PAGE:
♦ It was an all-Xavia (pronounced Zahhh-vi-a) affair last Saturday at The Basement. Both bands on the bill, The Golden Sounds and The Suns of Norway, featured the talents of the delightful Aussie cellist/keyboardist/singer. The Sounds lived up to their name with a mesmerizing set of dreamy indie-pop (and if you doubt it was indie, lead singer Todd Evans explained that the string of Christmas lights that adorned his outfit gave him indie cred). The Suns' artful mix of loops, live instruments and video footage maintained the hypnotic ambience, leaving some to ponder, "With bands like these, who needs drugs?" Spotted in the packed house were Annette Strean (from Venus Hum) and Butterfly Boucher, both every bit as dreamy as the music. Strean, who's married to Suns front man Kirk Cornelius (sorry boys), joined the band for a number that turned out to be one of the night's highlights. But the real coup was Xavia, who started the night singing three lovely numbers accompanied only by herself on cello, a striking and rare combination that, along with her shy stage banter and post-set curtsy, proved thoroughly enchanting.
♦ One word was on everyone's lips last Friday night at Hair of the Dog: Hobbitcock! It wasn't that the band had a huge following or anything, but apparently the novelty of hollering "Hobbitcock!" and laughing like a meth fiend never lost its magic. The name promised a night of hairy-footed, stumpy-dicked D&D nerd rock, but the five-member group, who were participating in the international Emergenza Battle of the Bands competition, sounded more like a garage-funk Mahavishnu Orchestra with trumpet, tabla and Ruben & the Jets-style doo-wop vocals. Hobbitcock's Seth and Clayton Marsh, Jason Woodard, Ashley Beasley and Mikey Martel still managed to tempo-change their way to a third-place finish out of four, announcing their presence with hand-scrawled T-shirts and a theme song that went, "Ha-AH-bitcock!" Sadly, it wasn't sung to the tune of "Rocky Top." Battles of the bands are always iffy, and our hopes weren't raised by the sign out front: "Please park in the Special Olympics lot across the street." Plus the $15 cover was unconscionable. And the scientific voting process ("Everybody raise your hands for Hobbitcock!") seemed to favor the early acts, as droves of supporters headed for their cars long before the last two. Their loss: they missed The Lunarfit, a space-themed Murfreesboro prog-rock group fronted by an Edwyn Collins type in a lime-green suit jacket. When the smoke cleared, BiffsDeville came in first, followed by Selph Image. Bands advance to semi-finals, moving toward the big showdown, scheduled for May 28 at Blue Sky Court (which is hoping to start up its live music again in April). Of the 70 local bands that have participated thus far, one will get a shot at a European gig before 40,000...Europeans. The next round is April 7 at Blue Sky Court. See you in Mordor, Hobbitcock.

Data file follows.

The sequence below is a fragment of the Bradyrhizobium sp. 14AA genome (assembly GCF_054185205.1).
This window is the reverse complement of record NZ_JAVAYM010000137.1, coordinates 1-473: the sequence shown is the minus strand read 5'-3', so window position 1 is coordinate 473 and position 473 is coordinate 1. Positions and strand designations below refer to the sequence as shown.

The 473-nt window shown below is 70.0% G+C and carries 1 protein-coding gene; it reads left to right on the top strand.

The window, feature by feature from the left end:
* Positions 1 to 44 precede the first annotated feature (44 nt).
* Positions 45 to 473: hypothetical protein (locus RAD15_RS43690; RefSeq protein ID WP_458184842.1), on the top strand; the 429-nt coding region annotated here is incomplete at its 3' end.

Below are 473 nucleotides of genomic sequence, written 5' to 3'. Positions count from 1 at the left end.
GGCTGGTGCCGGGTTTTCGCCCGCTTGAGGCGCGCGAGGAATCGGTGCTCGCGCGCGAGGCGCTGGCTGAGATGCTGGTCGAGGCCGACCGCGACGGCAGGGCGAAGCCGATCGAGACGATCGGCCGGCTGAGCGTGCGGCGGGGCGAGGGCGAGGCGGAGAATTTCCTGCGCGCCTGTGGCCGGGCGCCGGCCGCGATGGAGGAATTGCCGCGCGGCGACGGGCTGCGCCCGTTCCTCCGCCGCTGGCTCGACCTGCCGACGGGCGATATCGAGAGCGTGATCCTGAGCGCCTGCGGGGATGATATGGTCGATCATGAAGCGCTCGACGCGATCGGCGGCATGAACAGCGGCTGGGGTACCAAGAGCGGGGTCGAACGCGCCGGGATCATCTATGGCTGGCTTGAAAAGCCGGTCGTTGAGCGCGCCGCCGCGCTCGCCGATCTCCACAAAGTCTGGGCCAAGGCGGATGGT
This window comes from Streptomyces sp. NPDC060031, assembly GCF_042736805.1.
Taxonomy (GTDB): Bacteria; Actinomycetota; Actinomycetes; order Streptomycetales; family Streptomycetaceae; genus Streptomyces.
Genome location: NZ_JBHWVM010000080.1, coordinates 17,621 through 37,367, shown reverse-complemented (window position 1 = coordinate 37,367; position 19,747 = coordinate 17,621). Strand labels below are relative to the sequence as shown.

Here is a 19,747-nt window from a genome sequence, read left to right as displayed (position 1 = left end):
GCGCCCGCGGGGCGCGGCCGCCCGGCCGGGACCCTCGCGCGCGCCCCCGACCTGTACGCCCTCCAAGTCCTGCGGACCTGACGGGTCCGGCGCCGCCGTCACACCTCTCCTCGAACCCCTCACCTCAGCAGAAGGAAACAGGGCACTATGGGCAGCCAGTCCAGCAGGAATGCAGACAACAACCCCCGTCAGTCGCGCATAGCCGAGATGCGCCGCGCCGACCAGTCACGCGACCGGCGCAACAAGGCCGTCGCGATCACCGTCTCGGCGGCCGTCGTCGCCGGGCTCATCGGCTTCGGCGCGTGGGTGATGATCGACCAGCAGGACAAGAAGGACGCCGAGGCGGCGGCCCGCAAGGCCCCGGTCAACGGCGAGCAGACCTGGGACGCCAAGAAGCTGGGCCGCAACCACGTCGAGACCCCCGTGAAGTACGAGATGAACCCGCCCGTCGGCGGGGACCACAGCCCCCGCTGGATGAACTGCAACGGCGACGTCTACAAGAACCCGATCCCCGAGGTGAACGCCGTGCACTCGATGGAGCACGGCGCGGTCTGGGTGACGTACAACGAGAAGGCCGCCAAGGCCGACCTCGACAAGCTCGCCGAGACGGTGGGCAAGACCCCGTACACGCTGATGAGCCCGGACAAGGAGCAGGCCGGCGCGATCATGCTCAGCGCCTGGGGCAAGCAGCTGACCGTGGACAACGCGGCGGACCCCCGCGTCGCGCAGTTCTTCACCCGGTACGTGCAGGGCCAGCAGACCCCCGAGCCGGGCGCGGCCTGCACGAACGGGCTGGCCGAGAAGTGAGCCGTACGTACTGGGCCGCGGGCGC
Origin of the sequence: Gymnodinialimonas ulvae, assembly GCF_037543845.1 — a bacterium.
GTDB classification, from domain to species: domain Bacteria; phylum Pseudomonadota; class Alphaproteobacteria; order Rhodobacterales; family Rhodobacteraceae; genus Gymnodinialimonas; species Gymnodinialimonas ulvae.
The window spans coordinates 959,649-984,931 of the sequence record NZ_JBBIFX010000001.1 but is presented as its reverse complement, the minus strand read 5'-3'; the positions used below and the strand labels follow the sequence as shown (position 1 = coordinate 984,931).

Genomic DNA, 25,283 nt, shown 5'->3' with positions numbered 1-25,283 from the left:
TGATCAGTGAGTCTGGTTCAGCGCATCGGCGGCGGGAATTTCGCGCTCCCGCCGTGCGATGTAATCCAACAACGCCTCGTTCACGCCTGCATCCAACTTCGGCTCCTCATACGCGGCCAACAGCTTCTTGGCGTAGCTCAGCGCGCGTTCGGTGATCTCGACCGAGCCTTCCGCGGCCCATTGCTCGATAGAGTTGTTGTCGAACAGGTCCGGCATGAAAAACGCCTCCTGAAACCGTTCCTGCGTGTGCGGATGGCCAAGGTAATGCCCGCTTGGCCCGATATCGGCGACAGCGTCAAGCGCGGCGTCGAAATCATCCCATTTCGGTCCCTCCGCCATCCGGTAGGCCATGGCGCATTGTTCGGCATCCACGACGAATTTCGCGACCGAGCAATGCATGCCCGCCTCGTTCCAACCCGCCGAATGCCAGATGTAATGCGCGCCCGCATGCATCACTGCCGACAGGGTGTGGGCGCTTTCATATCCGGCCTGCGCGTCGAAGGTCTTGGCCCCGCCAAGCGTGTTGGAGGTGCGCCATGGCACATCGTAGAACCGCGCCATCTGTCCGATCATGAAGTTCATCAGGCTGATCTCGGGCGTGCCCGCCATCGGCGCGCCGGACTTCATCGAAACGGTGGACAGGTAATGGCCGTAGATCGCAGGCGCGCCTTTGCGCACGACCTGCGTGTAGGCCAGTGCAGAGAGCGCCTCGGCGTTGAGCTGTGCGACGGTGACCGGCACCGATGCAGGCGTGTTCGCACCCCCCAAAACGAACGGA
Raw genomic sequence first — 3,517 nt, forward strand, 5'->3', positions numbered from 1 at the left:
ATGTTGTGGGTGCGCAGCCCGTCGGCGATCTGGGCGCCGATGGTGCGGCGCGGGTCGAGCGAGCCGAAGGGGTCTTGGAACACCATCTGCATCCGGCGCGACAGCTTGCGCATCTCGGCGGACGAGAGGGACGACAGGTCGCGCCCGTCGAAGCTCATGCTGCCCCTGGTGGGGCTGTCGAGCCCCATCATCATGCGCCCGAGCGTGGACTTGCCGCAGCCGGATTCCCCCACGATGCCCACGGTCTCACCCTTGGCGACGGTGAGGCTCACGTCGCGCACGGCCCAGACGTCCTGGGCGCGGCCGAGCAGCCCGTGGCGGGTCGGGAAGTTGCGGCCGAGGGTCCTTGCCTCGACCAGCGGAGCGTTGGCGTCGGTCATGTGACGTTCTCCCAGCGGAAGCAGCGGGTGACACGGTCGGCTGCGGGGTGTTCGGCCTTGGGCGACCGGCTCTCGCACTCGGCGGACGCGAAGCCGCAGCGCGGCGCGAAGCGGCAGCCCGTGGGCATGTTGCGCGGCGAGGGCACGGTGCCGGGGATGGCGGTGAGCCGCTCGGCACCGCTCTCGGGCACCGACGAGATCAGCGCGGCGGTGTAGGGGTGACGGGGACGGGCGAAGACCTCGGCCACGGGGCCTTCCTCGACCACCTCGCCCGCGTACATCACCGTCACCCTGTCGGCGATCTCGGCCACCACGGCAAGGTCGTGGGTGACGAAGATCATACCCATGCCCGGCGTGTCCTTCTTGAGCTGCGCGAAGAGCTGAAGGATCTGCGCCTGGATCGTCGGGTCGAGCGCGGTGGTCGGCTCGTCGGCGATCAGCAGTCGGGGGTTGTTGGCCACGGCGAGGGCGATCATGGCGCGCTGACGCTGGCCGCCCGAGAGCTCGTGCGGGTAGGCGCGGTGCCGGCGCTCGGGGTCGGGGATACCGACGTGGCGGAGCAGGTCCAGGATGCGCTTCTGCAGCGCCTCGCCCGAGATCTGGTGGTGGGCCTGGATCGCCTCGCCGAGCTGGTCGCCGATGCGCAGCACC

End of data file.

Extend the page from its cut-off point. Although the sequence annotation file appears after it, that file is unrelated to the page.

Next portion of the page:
Movin' up and movin' out
♦ Congratulations to Anna Lundy, who's been promoted to store manager at Grimey's after months of quiet taste-making. She shouldn't have any shortage of music to play when her new show premieres next month on Radio Free Nashville.
♦ There's nothing worse than a disconnection notice, so it's sad to report the closing of The Connection Nashville, the enormous Cowan Street dance complex that brought gay Nashville nightlife into the spotlight. Opened downtown 12 years ago, it moved two years later into the site that once housed Nashville Center Stages, where it flourished for much of the following decade. It was a hub of the city's drag and transgender scene, yet a draw for straights who loved the dance-floor action. Of late, though, patrons say the sprawling dance club had been eclipsed by Church Street's booming gay club district, which has a more inviting location than the Connection's industrial-wasteland surroundings. Plus clubs such as Tribe and Play have a stronger, more active civic presence than The Connection's Louisville-based ownership. The closing was less a surprise than a confirmation of well-circulated rumors. But it still leaves longtime patrons sad. "It was a second home for a lot of people," said Chad Hughes, who first went as an MTSU student in 1997. "For all of us who were coming out, it was a palace." More memories of the club in next week's issue.
Shows this week